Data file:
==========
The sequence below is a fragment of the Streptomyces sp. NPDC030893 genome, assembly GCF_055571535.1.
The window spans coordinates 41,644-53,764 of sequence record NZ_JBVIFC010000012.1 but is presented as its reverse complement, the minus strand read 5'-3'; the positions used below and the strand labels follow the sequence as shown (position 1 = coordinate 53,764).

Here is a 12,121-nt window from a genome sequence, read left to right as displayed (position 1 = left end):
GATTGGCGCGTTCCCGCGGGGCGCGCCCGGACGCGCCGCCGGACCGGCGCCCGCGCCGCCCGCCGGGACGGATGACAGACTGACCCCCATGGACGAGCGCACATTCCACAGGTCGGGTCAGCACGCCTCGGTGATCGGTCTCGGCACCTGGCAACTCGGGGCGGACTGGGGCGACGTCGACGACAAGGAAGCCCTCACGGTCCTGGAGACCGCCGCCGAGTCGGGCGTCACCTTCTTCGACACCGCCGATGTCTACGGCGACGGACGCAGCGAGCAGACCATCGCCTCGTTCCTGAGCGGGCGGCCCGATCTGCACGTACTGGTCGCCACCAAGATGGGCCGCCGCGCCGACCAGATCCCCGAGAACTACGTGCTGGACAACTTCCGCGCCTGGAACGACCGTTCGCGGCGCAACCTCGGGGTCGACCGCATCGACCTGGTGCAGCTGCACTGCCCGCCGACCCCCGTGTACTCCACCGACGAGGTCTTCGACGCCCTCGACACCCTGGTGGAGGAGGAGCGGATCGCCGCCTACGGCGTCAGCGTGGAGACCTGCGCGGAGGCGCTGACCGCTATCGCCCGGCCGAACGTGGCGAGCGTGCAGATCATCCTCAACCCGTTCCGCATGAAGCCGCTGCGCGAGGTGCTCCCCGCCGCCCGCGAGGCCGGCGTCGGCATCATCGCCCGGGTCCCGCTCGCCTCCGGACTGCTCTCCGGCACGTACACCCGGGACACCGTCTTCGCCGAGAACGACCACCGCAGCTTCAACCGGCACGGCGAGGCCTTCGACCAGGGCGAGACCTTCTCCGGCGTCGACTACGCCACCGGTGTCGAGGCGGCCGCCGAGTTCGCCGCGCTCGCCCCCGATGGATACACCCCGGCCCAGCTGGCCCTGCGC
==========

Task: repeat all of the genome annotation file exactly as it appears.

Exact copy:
The sequence below is a fragment of the Streptomyces sp. NPDC030893 genome, assembly GCF_055571535.1.
The window spans coordinates 41,644-53,764 of sequence record NZ_JBVIFC010000012.1 but is presented as its reverse complement, the minus strand read 5'-3'; the positions used below and the strand labels follow the sequence as shown (position 1 = coordinate 53,764).

Here is a 12,121-nt window from a genome sequence, read left to right as displayed (position 1 = left end):
GATTGGCGCGTTCCCGCGGGGCGCGCCCGGACGCGCCGCCGGACCGGCGCCCGCGCCGCCCGCCGGGACGGATGACAGACTGACCCCCATGGACGAGCGCACATTCCACAGGTCGGGTCAGCACGCCTCGGTGATCGGTCTCGGCACCTGGCAACTCGGGGCGGACTGGGGCGACGTCGACGACAAGGAAGCCCTCACGGTCCTGGAGACCGCCGCCGAGTCGGGCGTCACCTTCTTCGACACCGCCGATGTCTACGGCGACGGACGCAGCGAGCAGACCATCGCCTCGTTCCTGAGCGGGCGGCCCGATCTGCACGTACTGGTCGCCACCAAGATGGGCCGCCGCGCCGACCAGATCCCCGAGAACTACGTGCTGGACAACTTCCGCGCCTGGAACGACCGTTCGCGGCGCAACCTCGGGGTCGACCGCATCGACCTGGTGCAGCTGCACTGCCCGCCGACCCCCGTGTACTCCACCGACGAGGTCTTCGACGCCCTCGACACCCTGGTGGAGGAGGAGCGGATCGCCGCCTACGGCGTCAGCGTGGAGACCTGCGCGGAGGCGCTGACCGCTATCGCCCGGCCGAACGTGGCGAGCGTGCAGATCATCCTCAACCCGTTCCGCATGAAGCCGCTGCGCGAGGTGCTCCCCGCCGCCCGCGAGGCCGGCGTCGGCATCATCGCCCGGGTCCCGCTCGCCTCCGGACTGCTCTCCGGCACGTACACCCGGGACACCGTCTTCGCCGAGAACGACCACCGCAGCTTCAACCGGCACGGCGAGGCCTTCGACCAGGGCGAGACCTTCTCCGGCGTCGACTACGCCACCGGTGTCGAGGCGGCCGCCGAGTTCGCCGCGCTCGCCCCCGATGGATACACCCCGGCCCAGCTGGCCCTGCGC